For Findlay Mayor Lydia Mihalik, the Army Corps of Engineers press conference on the tentative flood mitigation plan was a productive discussion with residents. She said it’s nice to finally be at the point of discussion, but it’s still going to take more time.

Audio: Lydia Mihalik

Mihalik said at this point, residents have to trust the experts and let the process run its course.

Audio: Lydia Mihalik

The key to this project’s success in the mayor’s eyes is discussion. She said residents asking questions and officials listening and having answering ready will help keep things on the right track.

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11/14/14     12:33 p.m.

This morning’s press conference on the tentative flood mitigation plan shed some light on a number of things not only for residents, but for those presenting the information as well.

Audio: Karl Jansen

Lt. Col. Karl Jansen of the Army Corps of Engineers said the meeting gave him ideas of what to work on for the future.

Audio: Karl Jansen

In the spring of 2015, the Army Corp will release a detailed version of the flood mitigation plan. Jansen said this plan will be released to the public and can be used as a reference for future discussion.

Following the release, Jansen and other members of the Corps will return to Findlay to hold more public discussion and question and answer sessions.

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2/6/14 10:35 a.m.
Findlay Mayor Lydia Mihalik was part of a local contingent to Washington D.C. to lobby for flood mitigation. She spoke with Chris Oaks on Good Mornings this morning about her trip..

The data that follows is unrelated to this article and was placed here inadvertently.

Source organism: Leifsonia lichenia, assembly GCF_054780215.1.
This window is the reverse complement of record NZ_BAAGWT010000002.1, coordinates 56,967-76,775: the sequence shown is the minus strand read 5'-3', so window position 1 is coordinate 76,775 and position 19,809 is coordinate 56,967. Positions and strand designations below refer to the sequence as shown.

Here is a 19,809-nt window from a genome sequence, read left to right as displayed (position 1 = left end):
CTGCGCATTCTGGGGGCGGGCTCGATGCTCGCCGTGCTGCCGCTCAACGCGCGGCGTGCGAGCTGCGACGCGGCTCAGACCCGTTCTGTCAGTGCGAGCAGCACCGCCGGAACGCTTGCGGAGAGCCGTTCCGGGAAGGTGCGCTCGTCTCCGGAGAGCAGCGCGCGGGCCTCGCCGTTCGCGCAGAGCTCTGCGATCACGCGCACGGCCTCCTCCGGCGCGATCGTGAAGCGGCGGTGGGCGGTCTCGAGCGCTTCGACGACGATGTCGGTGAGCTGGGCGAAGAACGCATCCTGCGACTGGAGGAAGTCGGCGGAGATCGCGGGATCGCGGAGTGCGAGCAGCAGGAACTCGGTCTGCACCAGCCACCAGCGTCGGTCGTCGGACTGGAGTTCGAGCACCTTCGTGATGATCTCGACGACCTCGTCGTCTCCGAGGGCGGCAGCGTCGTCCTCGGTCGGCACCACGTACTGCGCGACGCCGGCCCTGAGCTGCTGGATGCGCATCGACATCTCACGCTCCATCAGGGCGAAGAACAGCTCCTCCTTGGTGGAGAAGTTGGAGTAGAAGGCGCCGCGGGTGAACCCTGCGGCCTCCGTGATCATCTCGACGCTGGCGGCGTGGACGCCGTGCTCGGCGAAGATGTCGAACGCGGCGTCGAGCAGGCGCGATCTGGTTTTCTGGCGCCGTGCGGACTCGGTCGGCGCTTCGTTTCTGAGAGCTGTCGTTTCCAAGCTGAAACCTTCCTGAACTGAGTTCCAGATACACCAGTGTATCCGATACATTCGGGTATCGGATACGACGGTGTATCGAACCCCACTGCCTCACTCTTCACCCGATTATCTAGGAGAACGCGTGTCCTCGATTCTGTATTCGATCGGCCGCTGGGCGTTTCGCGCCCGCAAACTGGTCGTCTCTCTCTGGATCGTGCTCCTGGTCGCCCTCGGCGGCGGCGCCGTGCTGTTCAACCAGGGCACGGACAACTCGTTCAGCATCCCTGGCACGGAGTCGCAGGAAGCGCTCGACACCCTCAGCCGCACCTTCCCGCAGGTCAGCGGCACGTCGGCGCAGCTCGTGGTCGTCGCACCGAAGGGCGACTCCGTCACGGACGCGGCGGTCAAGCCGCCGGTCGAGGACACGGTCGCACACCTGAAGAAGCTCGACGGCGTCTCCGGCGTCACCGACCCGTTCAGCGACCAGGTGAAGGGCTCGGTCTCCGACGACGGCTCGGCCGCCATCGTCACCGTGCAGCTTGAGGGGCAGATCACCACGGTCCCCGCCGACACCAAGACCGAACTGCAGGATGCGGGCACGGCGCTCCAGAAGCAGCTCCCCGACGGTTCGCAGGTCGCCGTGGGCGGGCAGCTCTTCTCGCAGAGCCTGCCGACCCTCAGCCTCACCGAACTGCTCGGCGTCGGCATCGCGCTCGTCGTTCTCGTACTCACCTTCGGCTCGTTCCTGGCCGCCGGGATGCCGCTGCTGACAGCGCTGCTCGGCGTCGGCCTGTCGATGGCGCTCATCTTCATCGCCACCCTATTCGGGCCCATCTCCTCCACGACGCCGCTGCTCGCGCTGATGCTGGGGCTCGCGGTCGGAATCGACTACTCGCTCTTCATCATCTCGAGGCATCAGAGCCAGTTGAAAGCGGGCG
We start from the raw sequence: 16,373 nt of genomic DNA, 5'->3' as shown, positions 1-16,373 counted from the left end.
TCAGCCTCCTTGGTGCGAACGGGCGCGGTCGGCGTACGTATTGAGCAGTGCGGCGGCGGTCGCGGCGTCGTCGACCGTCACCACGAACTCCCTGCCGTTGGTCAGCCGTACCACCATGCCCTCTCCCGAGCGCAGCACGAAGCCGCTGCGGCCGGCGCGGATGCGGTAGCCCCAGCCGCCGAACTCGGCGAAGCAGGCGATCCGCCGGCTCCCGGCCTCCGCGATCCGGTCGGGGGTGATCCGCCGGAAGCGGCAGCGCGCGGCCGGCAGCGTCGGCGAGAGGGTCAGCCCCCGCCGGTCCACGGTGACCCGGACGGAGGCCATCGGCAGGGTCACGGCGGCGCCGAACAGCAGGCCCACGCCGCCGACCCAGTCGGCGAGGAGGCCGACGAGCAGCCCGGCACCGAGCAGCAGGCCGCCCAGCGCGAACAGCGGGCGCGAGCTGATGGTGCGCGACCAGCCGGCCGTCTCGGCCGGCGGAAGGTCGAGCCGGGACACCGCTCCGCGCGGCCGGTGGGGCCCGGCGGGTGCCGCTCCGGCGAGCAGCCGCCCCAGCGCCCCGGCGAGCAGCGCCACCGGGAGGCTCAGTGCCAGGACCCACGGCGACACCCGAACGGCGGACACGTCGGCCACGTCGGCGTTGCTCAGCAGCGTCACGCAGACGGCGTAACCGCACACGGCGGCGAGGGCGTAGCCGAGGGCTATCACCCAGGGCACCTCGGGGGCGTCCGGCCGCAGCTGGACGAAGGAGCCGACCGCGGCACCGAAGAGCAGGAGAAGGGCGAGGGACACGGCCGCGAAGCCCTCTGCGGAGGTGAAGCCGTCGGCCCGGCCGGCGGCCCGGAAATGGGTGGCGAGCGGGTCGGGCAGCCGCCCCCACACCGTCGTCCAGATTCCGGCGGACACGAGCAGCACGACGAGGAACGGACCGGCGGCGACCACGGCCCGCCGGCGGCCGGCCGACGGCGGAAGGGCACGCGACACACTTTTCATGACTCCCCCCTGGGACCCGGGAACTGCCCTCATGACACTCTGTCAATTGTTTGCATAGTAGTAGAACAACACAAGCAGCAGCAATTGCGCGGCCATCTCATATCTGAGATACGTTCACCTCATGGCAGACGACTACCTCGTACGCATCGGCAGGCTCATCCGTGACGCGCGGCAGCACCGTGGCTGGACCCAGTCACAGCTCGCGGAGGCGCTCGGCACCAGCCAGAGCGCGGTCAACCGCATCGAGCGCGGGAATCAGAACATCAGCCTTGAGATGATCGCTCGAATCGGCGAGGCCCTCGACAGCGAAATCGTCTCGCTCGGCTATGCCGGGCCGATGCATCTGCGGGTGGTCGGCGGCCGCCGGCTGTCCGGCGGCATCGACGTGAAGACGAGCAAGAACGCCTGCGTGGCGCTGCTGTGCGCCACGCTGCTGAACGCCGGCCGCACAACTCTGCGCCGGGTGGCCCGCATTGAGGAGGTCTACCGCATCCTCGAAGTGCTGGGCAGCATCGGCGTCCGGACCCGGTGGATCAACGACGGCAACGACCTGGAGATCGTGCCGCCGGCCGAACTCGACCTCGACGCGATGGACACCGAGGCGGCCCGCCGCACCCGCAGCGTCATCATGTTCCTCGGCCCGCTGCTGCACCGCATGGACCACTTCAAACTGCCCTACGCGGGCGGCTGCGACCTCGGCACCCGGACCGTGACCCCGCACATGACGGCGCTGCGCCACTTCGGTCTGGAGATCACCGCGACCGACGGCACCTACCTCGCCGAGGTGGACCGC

Audio:  Lydia Mihalik

Mihalik and other officials went to D.C. to lobby for part of an $8 million Omnibus spending bill set aside for flood studies across the U.S. Mayor Mihalik was asked about the growing frustration among residents who are growing weary of throwing more money toward studies to which she said pushing ahead and following the Corps’ protocol is good for Findlay..

Audio:  Lydia Mihalik

Mihalik said having the will to move forward and not stopping is imperative especially with the announcement of the $80 million investment Marathon plans for downtown Findlay.

 

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2/3/14 3:15 p.m.
Mayor Lydia Mihalik commented on the relentless winter weather that has a grip on the region and how much of a burden it places on the city’s budget. She commented on WFIN@Ten this morning..

Audio:  Lydia Mihalik

Mihalik said the winter hasn’t busted the budget yet but if the city continues to get pounded by winter weather it could be a problem. Mihalik also talked about a trip to Washington D.C. along with Hancock County Commissioner Brian Robertson and Findlay-Hancock County Economic Development Chief, Tony Iriti, to make a pitch once again for Blanchard River flood study money..

Audio:  Lydia Mihalik

The group will meet with the Army Corps of Engineers and different committee members within the House and the Senate to make sure the Blanchard River is part of that allocation and complete the last phase of the feasibility study.

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1/27/14 – 5:34 A.M.

Ottawa is getting more money from FEMA to help buy flood prone properties. The agency announced late last week it was releasing more than $746,000 to the village to help buy and tear down structures that are often damaged when the Blanchard River floods.

The funds will pay for about 75% of the ongoing project. The remaining $248,000 will be paid for by Ottawa and the state of Ohio.